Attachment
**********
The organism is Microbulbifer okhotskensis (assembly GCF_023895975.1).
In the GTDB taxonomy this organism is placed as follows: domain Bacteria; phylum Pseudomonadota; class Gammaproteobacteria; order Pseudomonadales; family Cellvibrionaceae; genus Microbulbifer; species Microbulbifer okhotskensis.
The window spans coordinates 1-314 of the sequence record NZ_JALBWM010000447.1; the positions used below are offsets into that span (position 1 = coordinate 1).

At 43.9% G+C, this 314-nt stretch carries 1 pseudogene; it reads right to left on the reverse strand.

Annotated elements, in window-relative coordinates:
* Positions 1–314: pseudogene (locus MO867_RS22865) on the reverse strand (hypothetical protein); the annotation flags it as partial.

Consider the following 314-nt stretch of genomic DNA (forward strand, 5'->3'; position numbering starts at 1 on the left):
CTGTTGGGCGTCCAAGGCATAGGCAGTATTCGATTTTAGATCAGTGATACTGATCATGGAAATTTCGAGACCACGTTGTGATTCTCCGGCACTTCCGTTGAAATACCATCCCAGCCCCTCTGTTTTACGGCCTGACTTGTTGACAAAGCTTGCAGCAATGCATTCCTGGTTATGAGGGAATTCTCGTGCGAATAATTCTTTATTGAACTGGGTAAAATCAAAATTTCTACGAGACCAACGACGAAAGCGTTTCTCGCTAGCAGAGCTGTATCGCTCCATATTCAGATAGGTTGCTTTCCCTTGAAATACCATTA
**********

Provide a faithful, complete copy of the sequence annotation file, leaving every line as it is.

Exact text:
The organism is Microbulbifer okhotskensis (assembly GCF_023895975.1).
In the GTDB taxonomy this organism is placed as follows: domain Bacteria; phylum Pseudomonadota; class Gammaproteobacteria; order Pseudomonadales; family Cellvibrionaceae; genus Microbulbifer; species Microbulbifer okhotskensis.
The window spans coordinates 1-314 of the sequence record NZ_JALBWM010000447.1; the positions used below are offsets into that span (position 1 = coordinate 1).

At 43.9% G+C, this 314-nt stretch carries 1 pseudogene; it reads right to left on the reverse strand.

Annotated elements, in window-relative coordinates:
* Positions 1–314: pseudogene (locus MO867_RS22865) on the reverse strand (hypothetical protein); the annotation flags it as partial.

Consider the following 314-nt stretch of genomic DNA (forward strand, 5'->3'; position numbering starts at 1 on the left):
CTGTTGGGCGTCCAAGGCATAGGCAGTATTCGATTTTAGATCAGTGATACTGATCATGGAAATTTCGAGACCACGTTGTGATTCTCCGGCACTTCCGTTGAAATACCATCCCAGCCCCTCTGTTTTACGGCCTGACTTGTTGACAAAGCTTGCAGCAATGCATTCCTGGTTATGAGGGAATTCTCGTGCGAATAATTCTTTATTGAACTGGGTAAAATCAAAATTTCTACGAGACCAACGACGAAAGCGTTTCTCGCTAGCAGAGCTGTATCGCTCCATATTCAGATAGGTTGCTTTCCCTTGAAATACCATTA